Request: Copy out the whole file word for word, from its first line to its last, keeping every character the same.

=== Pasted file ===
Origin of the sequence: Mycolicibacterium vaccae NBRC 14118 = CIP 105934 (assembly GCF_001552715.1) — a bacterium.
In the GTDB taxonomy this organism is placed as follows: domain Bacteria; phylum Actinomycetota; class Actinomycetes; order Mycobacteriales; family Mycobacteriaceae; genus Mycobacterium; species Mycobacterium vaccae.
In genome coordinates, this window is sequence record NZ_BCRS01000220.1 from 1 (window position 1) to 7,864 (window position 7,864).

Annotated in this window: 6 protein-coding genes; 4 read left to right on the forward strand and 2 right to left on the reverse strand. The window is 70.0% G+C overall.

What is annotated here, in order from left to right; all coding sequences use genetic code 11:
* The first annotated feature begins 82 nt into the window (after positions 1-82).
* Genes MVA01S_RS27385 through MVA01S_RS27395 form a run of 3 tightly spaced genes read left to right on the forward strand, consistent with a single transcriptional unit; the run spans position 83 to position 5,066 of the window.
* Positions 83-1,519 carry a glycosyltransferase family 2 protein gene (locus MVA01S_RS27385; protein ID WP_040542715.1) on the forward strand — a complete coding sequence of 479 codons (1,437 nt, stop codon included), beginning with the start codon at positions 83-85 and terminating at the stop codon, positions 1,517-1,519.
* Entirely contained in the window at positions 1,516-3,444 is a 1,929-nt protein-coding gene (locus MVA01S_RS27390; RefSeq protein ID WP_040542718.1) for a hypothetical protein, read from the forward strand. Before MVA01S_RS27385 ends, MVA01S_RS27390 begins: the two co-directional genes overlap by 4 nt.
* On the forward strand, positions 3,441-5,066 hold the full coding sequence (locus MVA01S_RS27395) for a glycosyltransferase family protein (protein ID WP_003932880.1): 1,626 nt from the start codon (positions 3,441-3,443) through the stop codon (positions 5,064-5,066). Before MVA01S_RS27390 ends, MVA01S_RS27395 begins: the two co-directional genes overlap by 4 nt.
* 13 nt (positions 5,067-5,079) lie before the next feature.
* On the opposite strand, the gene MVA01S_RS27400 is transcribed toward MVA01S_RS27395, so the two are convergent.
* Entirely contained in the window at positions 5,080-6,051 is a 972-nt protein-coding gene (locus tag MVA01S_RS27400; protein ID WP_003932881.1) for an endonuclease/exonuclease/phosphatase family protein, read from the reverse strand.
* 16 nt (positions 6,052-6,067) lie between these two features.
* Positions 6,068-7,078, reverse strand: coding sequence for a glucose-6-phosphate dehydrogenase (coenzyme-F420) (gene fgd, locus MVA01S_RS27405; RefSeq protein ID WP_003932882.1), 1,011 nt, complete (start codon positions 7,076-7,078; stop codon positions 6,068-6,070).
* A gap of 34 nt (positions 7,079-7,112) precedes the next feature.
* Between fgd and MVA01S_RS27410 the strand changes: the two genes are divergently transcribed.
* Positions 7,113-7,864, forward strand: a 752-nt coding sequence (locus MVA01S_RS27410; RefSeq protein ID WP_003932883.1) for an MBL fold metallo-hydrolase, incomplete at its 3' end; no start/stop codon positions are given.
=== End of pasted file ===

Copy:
Origin of the sequence: Mycolicibacterium vaccae NBRC 14118 = CIP 105934 (assembly GCF_001552715.1) — a bacterium.
In the GTDB taxonomy this organism is placed as follows: domain Bacteria; phylum Actinomycetota; class Actinomycetes; order Mycobacteriales; family Mycobacteriaceae; genus Mycobacterium; species Mycobacterium vaccae.
In genome coordinates, this window is sequence record NZ_BCRS01000220.1 from 1 (window position 1) to 7,864 (window position 7,864).

Annotated in this window: 6 protein-coding genes; 4 read left to right on the forward strand and 2 right to left on the reverse strand. The window is 70.0% G+C overall.

What is annotated here, in order from left to right; all coding sequences use genetic code 11:
* The first annotated feature begins 82 nt into the window (after positions 1-82).
* Genes MVA01S_RS27385 through MVA01S_RS27395 form a run of 3 tightly spaced genes read left to right on the forward strand, consistent with a single transcriptional unit; the run spans position 83 to position 5,066 of the window.
* Positions 83-1,519 carry a glycosyltransferase family 2 protein gene (locus MVA01S_RS27385; protein ID WP_040542715.1) on the forward strand — a complete coding sequence of 479 codons (1,437 nt, stop codon included), beginning with the start codon at positions 83-85 and terminating at the stop codon, positions 1,517-1,519.
* Entirely contained in the window at positions 1,516-3,444 is a 1,929-nt protein-coding gene (locus MVA01S_RS27390; RefSeq protein ID WP_040542718.1) for a hypothetical protein, read from the forward strand. Before MVA01S_RS27385 ends, MVA01S_RS27390 begins: the two co-directional genes overlap by 4 nt.
* On the forward strand, positions 3,441-5,066 hold the full coding sequence (locus MVA01S_RS27395) for a glycosyltransferase family protein (protein ID WP_003932880.1): 1,626 nt from the start codon (positions 3,441-3,443) through the stop codon (positions 5,064-5,066). Before MVA01S_RS27390 ends, MVA01S_RS27395 begins: the two co-directional genes overlap by 4 nt.
* 13 nt (positions 5,067-5,079) lie before the next feature.
* On the opposite strand, the gene MVA01S_RS27400 is transcribed toward MVA01S_RS27395, so the two are convergent.
* Entirely contained in the window at positions 5,080-6,051 is a 972-nt protein-coding gene (locus tag MVA01S_RS27400; protein ID WP_003932881.1) for an endonuclease/exonuclease/phosphatase family protein, read from the reverse strand.
* 16 nt (positions 6,052-6,067) lie between these two features.
* Positions 6,068-7,078, reverse strand: coding sequence for a glucose-6-phosphate dehydrogenase (coenzyme-F420) (gene fgd, locus MVA01S_RS27405; RefSeq protein ID WP_003932882.1), 1,011 nt, complete (start codon positions 7,076-7,078; stop codon positions 6,068-6,070).
* A gap of 34 nt (positions 7,079-7,112) precedes the next feature.
* Between fgd and MVA01S_RS27410 the strand changes: the two genes are divergently transcribed.
* Positions 7,113-7,864, forward strand: a 752-nt coding sequence (locus MVA01S_RS27410; RefSeq protein ID WP_003932883.1) for an MBL fold metallo-hydrolase, incomplete at its 3' end; no start/stop codon positions are given.